“This is a cherished tradition for many folks in Vancouver, and although it’s disappointing the trains can’t be a part of this year’s event due to technical challenges, we’re committed to helping create the best possible holiday experience with our partners,” says the park board's Steve Jackson in a press release.

While the trains won't be back, the barn at the site will once again be turned into Santa's workshop; the last time that happened was 2019. There's also going to be food (with churros, pretzels, popcorn, Chimney Cakes and hot chocolate all on the menu) and live entertainment.

“Countless firefighters have put in a lot of effort and thought into this year’s set up, and we can’t wait to see how it looks!" Jackson says. "We know this year’s Bright Nights will still bring joy to families and we encourage folks to come and donate for an important cause.”

Firefighters will also be greeting people to Bright Nights.

Entrance is by donation. Since 1998 the park board has donated $2.5 million to the Burn Fund via the Bright Nights events. It'll be closed on Monday, Dec. 5, Tuesday, Dec. 6, and Sunday, Dec. 25.

Bright Nights in Stanley Park

When: Dec. 1, 2022 to Jan. 1, 2023 from 4-10 p.m.

Where: Stanley Park Railway, Vancouver

Entrance: By donation

Vancouver Is Awesome



You can take a bus from Vancouver to Abbotsford airport to take advantage of ultra-cheap flights

Some flights to popular Canadian cities and sun-drenched vacation destinations cost a fraction of the price out of Abbotsford

Two travellers can visit Mazatlán in Mexico with four nights hotel and direct, return flights from YXX airport in Abbotsford for only $480.75 including taxes and fees per person | Photo: Cinthia Aguilar/iStock/Getty Images Plus

Two of Canada's budget airlines offer low-cost flights out of the Lower Mainland that cost a fraction of the price to the same destinations.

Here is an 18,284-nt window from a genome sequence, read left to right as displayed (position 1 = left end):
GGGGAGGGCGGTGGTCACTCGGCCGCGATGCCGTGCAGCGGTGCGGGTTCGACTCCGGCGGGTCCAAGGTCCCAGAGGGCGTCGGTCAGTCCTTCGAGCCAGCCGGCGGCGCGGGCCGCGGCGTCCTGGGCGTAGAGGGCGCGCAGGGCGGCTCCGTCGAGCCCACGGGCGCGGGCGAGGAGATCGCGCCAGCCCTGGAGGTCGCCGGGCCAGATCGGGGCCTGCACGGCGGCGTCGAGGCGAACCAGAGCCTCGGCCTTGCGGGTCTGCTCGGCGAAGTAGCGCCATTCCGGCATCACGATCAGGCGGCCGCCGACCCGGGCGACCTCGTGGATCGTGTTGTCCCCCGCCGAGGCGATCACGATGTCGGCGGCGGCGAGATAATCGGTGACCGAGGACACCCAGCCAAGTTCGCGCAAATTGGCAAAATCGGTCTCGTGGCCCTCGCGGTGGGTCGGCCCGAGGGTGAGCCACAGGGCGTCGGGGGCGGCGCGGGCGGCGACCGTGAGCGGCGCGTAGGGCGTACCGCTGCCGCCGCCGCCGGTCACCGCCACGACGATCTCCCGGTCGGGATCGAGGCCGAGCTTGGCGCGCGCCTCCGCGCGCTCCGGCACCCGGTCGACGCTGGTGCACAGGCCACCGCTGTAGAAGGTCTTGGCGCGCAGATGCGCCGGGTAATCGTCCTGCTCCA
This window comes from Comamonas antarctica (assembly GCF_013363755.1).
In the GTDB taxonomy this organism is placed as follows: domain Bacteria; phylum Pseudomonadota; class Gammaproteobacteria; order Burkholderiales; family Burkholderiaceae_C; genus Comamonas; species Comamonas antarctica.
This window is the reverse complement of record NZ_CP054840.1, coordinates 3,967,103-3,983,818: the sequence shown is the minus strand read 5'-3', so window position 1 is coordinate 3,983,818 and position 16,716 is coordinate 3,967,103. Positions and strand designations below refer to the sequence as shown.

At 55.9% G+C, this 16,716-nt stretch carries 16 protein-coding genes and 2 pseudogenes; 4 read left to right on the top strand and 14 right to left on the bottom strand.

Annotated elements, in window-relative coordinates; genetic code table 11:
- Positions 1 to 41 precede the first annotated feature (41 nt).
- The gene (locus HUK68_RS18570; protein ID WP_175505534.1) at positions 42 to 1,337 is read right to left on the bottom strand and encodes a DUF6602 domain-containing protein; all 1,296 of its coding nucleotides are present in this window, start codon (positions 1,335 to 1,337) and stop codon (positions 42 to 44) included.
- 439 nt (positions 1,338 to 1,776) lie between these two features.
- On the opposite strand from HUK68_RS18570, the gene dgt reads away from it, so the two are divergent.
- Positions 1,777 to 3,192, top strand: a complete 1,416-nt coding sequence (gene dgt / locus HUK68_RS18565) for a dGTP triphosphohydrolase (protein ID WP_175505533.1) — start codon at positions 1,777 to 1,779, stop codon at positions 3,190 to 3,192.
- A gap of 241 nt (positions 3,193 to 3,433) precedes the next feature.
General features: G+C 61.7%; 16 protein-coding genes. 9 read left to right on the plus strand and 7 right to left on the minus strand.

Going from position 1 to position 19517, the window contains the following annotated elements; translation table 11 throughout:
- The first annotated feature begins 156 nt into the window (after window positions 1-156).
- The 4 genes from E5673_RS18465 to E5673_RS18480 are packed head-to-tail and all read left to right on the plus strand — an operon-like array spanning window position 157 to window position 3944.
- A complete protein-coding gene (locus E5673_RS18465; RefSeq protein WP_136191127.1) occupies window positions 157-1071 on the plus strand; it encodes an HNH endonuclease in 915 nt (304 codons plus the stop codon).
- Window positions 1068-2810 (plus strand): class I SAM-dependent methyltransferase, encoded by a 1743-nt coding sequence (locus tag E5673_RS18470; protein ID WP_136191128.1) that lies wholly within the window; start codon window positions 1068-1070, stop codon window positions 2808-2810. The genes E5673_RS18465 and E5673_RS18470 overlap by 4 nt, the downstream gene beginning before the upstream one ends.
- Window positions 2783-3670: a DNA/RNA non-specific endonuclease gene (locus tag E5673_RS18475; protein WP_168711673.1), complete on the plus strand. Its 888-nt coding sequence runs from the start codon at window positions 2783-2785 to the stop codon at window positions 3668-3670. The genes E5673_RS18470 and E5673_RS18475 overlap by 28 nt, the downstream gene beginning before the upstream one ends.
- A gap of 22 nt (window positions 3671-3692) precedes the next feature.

But there's a catch: travellers have to fly out of Abbotsford International Airport (YXX).

While it isn't as inconvenient as crossing the border to catch a flight, it isn't exactly a close connection for city dwellers (folks living in the heart of downtown Vancouver, for example). 

That said, some of the jaw-dropping deals and vacation packages might make you reconsider the Fraser Valley option. 

For example, last-minute tickets to Edmonton out of YXX dropped down to only $7 including all taxes and fees for a one-way, direct flight as part of a Flair sale. During this same time period, one-way tickets departing out of Vancouver International Airport (YVR) to Edmonton started at prices over $100 CAD. 

Similarly, Swoop, WestJet's discount carrier, offers a plethora of deals to sun-drenched destinations as part of its "Getaways" offers that include flights and accommodation. To take advantage of any of them, however, travellers can only depart out of YXX. 

Currently, two travellers can visit Mazatlán with four nights hotel and direct, return flights for only $480.75 including taxes and fees per person. 

Travel from Canada across North America out of YXX using Ebus

There is a bus that takes travellers from Vancouver to the YXX airport called Ebus. A one-way transfer costs about $46.82 and there are several departures throughout the day. 


Photo via Ebus

Travellers will be picked up from Vancouver's Pacific Central Station, located at 1150 Station St., and they will ride the bus for just under one-and-a-half hours (depending on traffic) to Abbotsford. They are dropped off outside of the main terminal entrance at YXX in Abbotsford.